Just before typing this excerpt from a columnist with whom I seldom agree, I listened to David Gergen explain on television that the presidency requires someone in that office who sets a moral tone for the entire administration and the entire country. This seems self-evident and easy to understand, but that standard is not being met by the White House’s current occupant, whose ethics officer, Walter Schoud, just resigned, saying that the White House, unlike the 2 previous administrations, is doing nothing to cooperate with them on ethics violations and continues to violate the emoluments clause of the Constitution, which forbids a president or his family from profiting from the office while holding it. The fact that Donald Trump is constantly promoting his businesses is a given. Schaud said he told Donald Sr. numerous times that he must withdraw from his private holdings and shouldn’t be seen at his numerous golf courses (all but 4 weekends in office he has been playing golf at one of them or at Mar A Lago), thereby promoting that business. It was widely reported that the dues at Mar A Lago, Trump’s private Florida club, doubled from $100,000 to $200,000 after his election.

The Donald

Leonard Pitts Jr. won the Pulitzer Prize for commentary in 2004.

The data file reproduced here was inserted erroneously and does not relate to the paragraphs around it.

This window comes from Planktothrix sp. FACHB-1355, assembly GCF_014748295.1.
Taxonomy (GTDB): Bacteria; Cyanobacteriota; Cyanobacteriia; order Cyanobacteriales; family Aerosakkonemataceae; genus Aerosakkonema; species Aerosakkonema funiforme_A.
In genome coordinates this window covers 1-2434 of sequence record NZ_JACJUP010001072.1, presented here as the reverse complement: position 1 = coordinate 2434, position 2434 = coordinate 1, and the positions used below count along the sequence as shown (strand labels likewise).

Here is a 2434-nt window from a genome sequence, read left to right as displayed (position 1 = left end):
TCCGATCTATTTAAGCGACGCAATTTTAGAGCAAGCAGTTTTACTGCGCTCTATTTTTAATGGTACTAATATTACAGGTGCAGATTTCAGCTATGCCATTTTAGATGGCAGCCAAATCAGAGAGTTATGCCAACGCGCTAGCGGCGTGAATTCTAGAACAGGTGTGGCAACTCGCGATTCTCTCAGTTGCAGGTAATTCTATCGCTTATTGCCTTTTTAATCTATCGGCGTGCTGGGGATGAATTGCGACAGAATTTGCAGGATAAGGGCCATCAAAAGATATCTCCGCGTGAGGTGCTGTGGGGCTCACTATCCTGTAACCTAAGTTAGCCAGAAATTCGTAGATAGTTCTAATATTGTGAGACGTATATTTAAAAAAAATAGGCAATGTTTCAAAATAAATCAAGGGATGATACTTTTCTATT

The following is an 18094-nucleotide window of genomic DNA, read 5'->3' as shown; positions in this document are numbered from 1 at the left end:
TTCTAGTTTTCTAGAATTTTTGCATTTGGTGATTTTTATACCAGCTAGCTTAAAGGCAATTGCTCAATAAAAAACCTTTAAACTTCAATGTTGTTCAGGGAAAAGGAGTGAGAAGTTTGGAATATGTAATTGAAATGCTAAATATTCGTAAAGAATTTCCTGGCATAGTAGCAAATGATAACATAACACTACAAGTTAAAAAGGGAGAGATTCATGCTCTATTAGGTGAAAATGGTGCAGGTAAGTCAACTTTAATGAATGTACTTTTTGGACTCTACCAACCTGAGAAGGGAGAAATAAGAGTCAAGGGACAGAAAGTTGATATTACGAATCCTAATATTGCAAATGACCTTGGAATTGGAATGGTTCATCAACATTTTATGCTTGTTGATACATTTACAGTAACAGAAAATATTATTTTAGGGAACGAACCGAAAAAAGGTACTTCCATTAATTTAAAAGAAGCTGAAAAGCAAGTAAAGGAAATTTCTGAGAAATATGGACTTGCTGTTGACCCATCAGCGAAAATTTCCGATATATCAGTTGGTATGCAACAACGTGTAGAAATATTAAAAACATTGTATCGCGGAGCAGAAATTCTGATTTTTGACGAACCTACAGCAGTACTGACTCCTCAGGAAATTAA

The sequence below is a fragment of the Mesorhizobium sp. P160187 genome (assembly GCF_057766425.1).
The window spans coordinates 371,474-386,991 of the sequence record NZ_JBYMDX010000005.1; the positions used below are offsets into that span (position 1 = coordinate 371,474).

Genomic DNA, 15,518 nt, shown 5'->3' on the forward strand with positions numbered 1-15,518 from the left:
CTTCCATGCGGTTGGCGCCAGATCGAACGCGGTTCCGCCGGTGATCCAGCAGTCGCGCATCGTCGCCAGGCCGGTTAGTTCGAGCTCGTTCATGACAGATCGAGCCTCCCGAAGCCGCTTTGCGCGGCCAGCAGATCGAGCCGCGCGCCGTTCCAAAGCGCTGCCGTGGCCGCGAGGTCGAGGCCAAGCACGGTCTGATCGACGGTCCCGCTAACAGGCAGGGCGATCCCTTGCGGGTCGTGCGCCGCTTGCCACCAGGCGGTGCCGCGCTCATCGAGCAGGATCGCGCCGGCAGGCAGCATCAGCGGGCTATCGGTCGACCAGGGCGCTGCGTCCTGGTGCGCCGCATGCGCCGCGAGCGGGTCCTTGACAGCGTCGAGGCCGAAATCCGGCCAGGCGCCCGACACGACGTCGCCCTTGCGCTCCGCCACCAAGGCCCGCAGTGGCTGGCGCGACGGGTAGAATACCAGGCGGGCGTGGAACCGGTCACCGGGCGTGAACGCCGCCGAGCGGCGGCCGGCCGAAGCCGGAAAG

His editorial is entitled “What Is Wrong with Trump?” Pitt does not mince words. In his Monday, July 17th essay, African-American writer Pitt said: “This has been said a million times: Donald Trump is a lying, narcissistic, manifestly incompetent child man who is as dumb as a sack of mackerel. But he is the president of the United States because 63 million people preferred that to facing inevitable cultural change. So I am done asking—or caring—what’s wrong with him. Six months in, it’s time we grappled with a far more important question. What in the world is wrong with us?” (Quad City Times, p. A4)

In conclusion, I would refer you to my own Letter to the Editor, which appeared in the Sunday paper (Moline “Dispatch”). (It was on one of those annoying fold-over ad portions that you want to immediately rip off and throw away, so I doubt if many saw it on p. A11, which I almost could not find.)

I put my original letter on my blog in its entirety (scroll back) because generally my letters to the editor are round-filed without comment. I’ve sent 3 letters to the “Dispatch” editor and never once have they used one or contacted me to say it needed to be changed in some fashion. One letter was sent by snail mail on letterhead.